WRIGLEYVILLE — After two years of masks, mandates, limits and closures, Chicago bar owners are banking on this weekend’s St. Patrick’s Day excess to boost their sagging businesses with an influx of pent-up enthusiasm.
Bar owners and employees down Clark Street in Wrigleyville said they expect this weekend’s crowds could return to their raucous pre-pandemic levels. Capacity limits are gone, mask and vaccine card mandates are lifted and parades are back on after a two-year hiatus. That could mean more green for bars that rely on the festivities to create their biggest business days of the year.
David Strauss, co-owner and operator of Sluggers at 3540 N. Clark St., said he’s “fired up” for this weekend, when many will celebrate St. Patrick’s Day.
“The truth is, on St. Paddy’s weekend in Chicago, it’s an ‘everything goes’ situation,” Strauss said. “For sure I’m excited. Because we’re going to feel back at full strength again.”
Seth Gamino, general manager of The Irish Oak at 3511 N. Clark St., said he ordered an extra truckload of Jameson “just to be safe.”
“I anticipate over-excitement from people — bottled up and ready to go,” Gamino said. “For an Irish tavern, St. Patrick’s weekend is easily one of our most important.”
Green lights, four-leaf clovers and signs for discounted Guinness were hung up around Clark Street this week.
At Sluggers, Strauss put up just a few green streamers, saying, “People are going to come here anyway.” Strauss has worked on St. Patrick’s for more than two decades and said the weekend is its own “micro-economy” for bars across the city.
Sluggers on St. Patrick’s Day weekend can make “double, triple what a crazy Saturday Cubs game would be,” Strauss said. People come in from out of town on Thursday, drink on Friday night and ramp it up all day Saturday, passing through Sluggers in the thousands, Strauss said.
“Everybody counts on days like St. Patrick’s Day, whether it’s the bar owners, the servers, busboys and barbacks. Everyone banks on these monster days,” Strauss said.
That’s particularly important after the rough few years for bars, Strauss said.
“It’s been a long two years of just grinding it out and working hard,” Strauss said. “You hope it goes smooth.”
Strauss said the pandemic has led to staff shortages at Sluggers, but he has a lineup of St. Paddy’s vets ready to hold down the fort. Staffers will have to work all-day shifts, Strauss said.
And wrangling in young revelers can be hard work, bar owners said.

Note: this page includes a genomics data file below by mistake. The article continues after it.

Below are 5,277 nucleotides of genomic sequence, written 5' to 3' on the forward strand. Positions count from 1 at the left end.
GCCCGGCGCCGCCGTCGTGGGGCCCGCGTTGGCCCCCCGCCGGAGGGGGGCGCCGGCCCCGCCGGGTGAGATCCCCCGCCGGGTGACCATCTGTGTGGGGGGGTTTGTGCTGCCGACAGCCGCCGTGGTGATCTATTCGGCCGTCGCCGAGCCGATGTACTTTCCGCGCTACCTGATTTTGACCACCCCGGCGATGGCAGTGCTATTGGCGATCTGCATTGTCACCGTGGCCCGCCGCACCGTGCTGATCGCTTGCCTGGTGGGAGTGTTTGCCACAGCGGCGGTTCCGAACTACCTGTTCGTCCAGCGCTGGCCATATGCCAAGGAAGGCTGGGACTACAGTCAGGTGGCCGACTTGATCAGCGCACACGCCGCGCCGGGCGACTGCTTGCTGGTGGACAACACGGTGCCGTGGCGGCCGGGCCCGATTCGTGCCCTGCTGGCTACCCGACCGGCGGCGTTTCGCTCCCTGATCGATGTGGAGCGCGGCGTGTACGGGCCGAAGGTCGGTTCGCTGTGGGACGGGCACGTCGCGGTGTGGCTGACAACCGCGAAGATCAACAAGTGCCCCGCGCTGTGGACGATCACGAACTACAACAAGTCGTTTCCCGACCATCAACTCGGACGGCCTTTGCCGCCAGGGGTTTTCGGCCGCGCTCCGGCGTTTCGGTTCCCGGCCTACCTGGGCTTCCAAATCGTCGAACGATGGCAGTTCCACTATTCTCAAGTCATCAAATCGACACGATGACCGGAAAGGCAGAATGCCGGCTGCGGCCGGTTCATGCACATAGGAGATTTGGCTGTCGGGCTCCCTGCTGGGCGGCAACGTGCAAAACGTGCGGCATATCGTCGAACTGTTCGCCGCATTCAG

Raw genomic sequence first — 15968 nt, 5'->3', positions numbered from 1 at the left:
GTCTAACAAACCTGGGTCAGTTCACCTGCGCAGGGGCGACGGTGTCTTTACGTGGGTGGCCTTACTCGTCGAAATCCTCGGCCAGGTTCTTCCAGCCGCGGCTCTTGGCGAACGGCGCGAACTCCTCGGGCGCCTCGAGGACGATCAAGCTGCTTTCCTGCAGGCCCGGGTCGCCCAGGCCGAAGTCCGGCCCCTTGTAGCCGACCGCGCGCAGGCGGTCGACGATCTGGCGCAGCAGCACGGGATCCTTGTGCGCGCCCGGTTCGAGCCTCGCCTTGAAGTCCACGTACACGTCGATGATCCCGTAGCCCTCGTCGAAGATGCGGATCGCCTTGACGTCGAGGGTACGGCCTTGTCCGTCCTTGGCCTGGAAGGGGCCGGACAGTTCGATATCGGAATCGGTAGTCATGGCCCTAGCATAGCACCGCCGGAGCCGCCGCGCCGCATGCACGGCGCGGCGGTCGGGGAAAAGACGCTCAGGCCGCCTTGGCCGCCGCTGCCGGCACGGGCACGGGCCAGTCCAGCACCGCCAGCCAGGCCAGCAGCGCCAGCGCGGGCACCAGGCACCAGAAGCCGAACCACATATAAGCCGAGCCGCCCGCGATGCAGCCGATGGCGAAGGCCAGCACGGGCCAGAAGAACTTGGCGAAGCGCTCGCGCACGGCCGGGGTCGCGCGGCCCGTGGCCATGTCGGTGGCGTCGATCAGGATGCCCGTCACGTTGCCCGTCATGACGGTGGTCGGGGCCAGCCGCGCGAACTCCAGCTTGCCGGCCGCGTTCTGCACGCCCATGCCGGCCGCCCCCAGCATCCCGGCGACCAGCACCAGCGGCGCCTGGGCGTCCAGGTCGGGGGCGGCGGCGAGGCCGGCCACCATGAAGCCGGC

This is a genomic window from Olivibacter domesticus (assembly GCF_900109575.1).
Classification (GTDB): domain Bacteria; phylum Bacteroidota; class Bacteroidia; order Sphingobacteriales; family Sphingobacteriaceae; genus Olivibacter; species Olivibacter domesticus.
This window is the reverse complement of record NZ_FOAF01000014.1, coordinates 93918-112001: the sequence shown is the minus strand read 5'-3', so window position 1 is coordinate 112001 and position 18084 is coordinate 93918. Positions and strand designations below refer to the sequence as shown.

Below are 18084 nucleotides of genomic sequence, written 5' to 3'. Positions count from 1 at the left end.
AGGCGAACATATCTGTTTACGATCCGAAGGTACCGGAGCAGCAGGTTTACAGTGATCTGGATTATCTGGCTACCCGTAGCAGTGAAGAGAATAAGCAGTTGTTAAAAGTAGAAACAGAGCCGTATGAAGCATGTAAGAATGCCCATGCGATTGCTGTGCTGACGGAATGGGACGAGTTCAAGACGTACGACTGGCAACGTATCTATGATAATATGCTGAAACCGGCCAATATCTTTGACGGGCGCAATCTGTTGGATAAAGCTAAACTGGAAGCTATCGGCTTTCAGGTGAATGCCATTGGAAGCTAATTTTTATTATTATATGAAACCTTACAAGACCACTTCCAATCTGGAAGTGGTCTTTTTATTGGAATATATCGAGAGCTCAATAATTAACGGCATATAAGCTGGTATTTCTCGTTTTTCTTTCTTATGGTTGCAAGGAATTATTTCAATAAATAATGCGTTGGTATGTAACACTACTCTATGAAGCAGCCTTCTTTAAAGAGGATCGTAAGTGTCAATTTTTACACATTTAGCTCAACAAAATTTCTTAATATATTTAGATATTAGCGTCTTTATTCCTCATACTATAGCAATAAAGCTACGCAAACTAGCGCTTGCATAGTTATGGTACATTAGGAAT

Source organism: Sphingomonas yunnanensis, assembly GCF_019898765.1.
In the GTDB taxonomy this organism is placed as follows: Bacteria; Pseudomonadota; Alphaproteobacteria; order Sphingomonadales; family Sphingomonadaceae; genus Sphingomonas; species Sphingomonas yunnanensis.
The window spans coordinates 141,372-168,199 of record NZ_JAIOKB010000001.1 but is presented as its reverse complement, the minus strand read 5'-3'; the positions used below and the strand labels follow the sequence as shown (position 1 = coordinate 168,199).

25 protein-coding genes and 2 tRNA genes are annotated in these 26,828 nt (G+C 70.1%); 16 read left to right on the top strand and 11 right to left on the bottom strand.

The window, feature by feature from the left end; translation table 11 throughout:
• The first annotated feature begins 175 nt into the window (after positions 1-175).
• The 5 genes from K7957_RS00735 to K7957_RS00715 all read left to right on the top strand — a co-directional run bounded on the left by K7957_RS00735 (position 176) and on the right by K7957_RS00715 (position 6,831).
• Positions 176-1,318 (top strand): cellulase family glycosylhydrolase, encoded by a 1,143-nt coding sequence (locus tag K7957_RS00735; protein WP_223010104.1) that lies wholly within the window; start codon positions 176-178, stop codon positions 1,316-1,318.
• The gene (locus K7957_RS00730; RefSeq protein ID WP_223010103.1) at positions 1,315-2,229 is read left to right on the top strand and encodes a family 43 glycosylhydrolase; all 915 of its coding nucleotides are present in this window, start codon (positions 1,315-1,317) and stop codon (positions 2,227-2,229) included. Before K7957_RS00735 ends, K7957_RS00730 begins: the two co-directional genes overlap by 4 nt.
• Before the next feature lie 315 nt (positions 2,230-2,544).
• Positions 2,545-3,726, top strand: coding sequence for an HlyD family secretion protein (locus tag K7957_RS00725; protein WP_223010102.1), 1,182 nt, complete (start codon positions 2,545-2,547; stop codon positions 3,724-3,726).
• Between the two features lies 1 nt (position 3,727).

“There’s always something where some kid does something stupid like get up on the table and the bar, and then you yell at them like their parents have never before, and then they start crying and get all embarrassed and you got to throw them out,” Strauss said. “People have to use their brain … .”
Mike Pawlowski, a bartender at Roadhouse 66 Gas N’ Grill at 3748 N. Clark St., said the bar typically does around $25,000 in business on the Saturday before St. Patrick’s Day. On Clark Street, lines form down the block and drinking starts at 9 a.m.
“It’s a shitshow the entire day,” Pawlowski said. “People puking by 10 a.m., a lot of stupid kids. Just balls-to-the-wall from morning to midnight. There’s no stop. There’s no breaks. We try to run everything properly.”
Gamino said he has plenty of St. Patrick’s Day stories at Irish Oak that “might not make the newspaper.”
The bagpipers Gamino hired one year drank so much Guinness they didn’t make it to their performances at other bars on the street, Gamino said. He’s trying to have them back Saturday for The Irish Oak’s “Leprechaunukkah,” an eight-day run of special events leading up to St. Patrick’s Day on March 17. He hopes it can drive business.
“For two years now, we haven’t had a proper St. Paddy’s Day. This year, it’s kind of back to the way it was,” Gamino said. “My door guys will be dressing up like leprechauns. I have two outfits downstairs. They get so excited to put it on.”
And the boost to business is important for another reason: Bars are hurting from the Major League Baseball lockout.
The season is already canceled through mid-April, which is “devastating” for businesses still recovering from the pandemic on Clark Street right by Wrigley Field, Strauss said.
“If they don’t play, St. Paddy’s becomes the winner of the day. That pays a lot of the bills,” Strauss said. “Everyone is gearing up and ready for it, because with the uncertainty with baseball, with rent and all that, you need those monster days.”
At Roadhouse, Pawlowski said he expects the first bar crawl to stumble inside just after sunrise Saturday. He’s glad that this year the Lakeview Chamber of Commerce will have warming tents — with beer and a DJ — on Eddy Street and Cornelia Avenue to alleviate some of the rowdy lines at Clark Street business.
Pawlowski prays for no puke.
“It’s just a great day for business,” Pawlowski said. “Hopefully nothing too stupid happens.”
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